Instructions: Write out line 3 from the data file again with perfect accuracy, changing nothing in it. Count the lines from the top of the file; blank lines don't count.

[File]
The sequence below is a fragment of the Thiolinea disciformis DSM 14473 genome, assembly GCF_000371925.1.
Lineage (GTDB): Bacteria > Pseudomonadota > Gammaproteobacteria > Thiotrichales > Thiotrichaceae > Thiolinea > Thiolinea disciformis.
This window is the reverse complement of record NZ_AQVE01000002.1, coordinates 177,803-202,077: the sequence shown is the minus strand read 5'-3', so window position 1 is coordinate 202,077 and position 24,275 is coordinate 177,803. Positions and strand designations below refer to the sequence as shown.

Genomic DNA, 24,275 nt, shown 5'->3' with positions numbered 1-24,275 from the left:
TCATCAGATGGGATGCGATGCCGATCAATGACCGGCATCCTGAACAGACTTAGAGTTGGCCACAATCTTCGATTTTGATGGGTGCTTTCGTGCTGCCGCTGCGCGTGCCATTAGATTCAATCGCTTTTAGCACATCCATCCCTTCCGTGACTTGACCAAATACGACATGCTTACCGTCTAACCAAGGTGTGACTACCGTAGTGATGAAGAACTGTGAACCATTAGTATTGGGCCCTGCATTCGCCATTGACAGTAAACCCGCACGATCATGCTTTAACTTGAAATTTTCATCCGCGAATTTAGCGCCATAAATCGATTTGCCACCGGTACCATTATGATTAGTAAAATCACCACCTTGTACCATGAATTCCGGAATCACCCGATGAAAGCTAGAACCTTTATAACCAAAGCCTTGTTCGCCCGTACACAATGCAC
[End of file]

This window is the reverse complement of record NZ_AQVE01000002.1, coordinates 177,803-202,077: the sequence shown is the minus strand read 5'-3', so window position 1 is coordinate 202,077 and position 24,275 is coordinate 177,803. Positions and strand designations below refer to the sequence as shown.